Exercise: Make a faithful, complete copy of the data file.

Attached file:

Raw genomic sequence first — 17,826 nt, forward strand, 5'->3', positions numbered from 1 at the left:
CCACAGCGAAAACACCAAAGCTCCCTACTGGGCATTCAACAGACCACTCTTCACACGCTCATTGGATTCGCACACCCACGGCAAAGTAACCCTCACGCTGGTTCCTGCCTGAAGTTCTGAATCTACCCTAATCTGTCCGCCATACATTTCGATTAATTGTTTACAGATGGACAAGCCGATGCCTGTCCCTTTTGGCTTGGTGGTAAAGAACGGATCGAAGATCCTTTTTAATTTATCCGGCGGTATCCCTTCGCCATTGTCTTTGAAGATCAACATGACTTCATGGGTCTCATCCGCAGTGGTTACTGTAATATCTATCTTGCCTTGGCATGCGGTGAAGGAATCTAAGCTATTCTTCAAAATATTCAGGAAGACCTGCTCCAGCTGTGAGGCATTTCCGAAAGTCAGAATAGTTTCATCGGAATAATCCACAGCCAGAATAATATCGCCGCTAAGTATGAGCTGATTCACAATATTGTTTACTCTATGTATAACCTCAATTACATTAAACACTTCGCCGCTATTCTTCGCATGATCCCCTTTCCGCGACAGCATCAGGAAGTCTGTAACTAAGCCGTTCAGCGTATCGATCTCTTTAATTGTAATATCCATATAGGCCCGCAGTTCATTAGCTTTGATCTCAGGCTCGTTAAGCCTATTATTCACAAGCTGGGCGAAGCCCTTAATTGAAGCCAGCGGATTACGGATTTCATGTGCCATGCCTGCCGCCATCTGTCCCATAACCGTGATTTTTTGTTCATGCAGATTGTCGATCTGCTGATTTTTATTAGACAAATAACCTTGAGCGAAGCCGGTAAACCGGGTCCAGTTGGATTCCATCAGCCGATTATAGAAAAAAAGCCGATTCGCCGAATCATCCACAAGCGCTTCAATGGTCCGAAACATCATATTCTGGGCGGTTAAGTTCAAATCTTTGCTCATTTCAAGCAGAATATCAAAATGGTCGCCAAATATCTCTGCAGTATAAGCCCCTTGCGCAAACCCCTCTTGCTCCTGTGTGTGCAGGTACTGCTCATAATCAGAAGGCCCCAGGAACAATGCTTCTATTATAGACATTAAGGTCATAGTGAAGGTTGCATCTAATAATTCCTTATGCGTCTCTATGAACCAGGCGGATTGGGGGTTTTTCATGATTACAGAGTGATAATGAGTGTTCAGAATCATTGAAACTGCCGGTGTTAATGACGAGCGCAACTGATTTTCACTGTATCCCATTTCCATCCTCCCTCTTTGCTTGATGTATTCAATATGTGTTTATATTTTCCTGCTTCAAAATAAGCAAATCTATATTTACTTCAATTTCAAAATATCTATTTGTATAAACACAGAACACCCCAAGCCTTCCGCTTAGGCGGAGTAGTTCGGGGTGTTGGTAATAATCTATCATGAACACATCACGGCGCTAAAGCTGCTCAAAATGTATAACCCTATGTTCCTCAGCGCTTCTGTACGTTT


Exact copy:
Raw genomic sequence first — 17,826 nt, forward strand, 5'->3', positions numbered from 1 at the left:
CCACAGCGAAAACACCAAAGCTCCCTACTGGGCATTCAACAGACCACTCTTCACACGCTCATTGGATTCGCACACCCACGGCAAAGTAACCCTCACGCTGGTTCCTGCCTGAAGTTCTGAATCTACCCTAATCTGTCCGCCATACATTTCGATTAATTGTTTACAGATGGACAAGCCGATGCCTGTCCCTTTTGGCTTGGTGGTAAAGAACGGATCGAAGATCCTTTTTAATTTATCCGGCGGTATCCCTTCGCCATTGTCTTTGAAGATCAACATGACTTCATGGGTCTCATCCGCAGTGGTTACTGTAATATCTATCTTGCCTTGGCATGCGGTGAAGGAATCTAAGCTATTCTTCAAAATATTCAGGAAGACCTGCTCCAGCTGTGAGGCATTTCCGAAAGTCAGAATAGTTTCATCGGAATAATCCACAGCCAGAATAATATCGCCGCTAAGTATGAGCTGATTCACAATATTGTTTACTCTATGTATAACCTCAATTACATTAAACACTTCGCCGCTATTCTTCGCATGATCCCCTTTCCGCGACAGCATCAGGAAGTCTGTAACTAAGCCGTTCAGCGTATCGATCTCTTTAATTGTAATATCCATATAGGCCCGCAGTTCATTAGCTTTGATCTCAGGCTCGTTAAGCCTATTATTCACAAGCTGGGCGAAGCCCTTAATTGAAGCCAGCGGATTACGGATTTCATGTGCCATGCCTGCCGCCATCTGTCCCATAACCGTGATTTTTTGTTCATGCAGATTGTCGATCTGCTGATTTTTATTAGACAAATAACCTTGAGCGAAGCCGGTAAACCGGGTCCAGTTGGATTCCATCAGCCGATTATAGAAAAAAAGCCGATTCGCCGAATCATCCACAAGCGCTTCAATGGTCCGAAACATCATATTCTGGGCGGTTAAGTTCAAATCTTTGCTCATTTCAAGCAGAATATCAAAATGGTCGCCAAATATCTCTGCAGTATAAGCCCCTTGCGCAAACCCCTCTTGCTCCTGTGTGTGCAGGTACTGCTCATAATCAGAAGGCCCCAGGAACAATGCTTCTATTATAGACATTAAGGTCATAGTGAAGGTTGCATCTAATAATTCCTTATGCGTCTCTATGAACCAGGCGGATTGGGGGTTTTTCATGATTACAGAGTGATAATGAGTGTTCAGAATCATTGAAACTGCCGGTGTTAATGACGAGCGCAACTGATTTTCACTGTATCCCATTTCCATCCTCCCTCTTTGCTTGATGTATTCAATATGTGTTTATATTTTCCTGCTTCAAAATAAGCAAATCTATATTTACTTCAATTTCAAAATATCTATTTGTATAAACACAGAACACCCCAAGCCTTCCGCTTAGGCGGAGTAGTTCGGGGTGTTGGTAATAATCTATCATGAACACATCACGGCGCTAAAGCTGCTCAAAATGTATAACCCTATGTTCCTCAGCGCTTCTGTACGTTT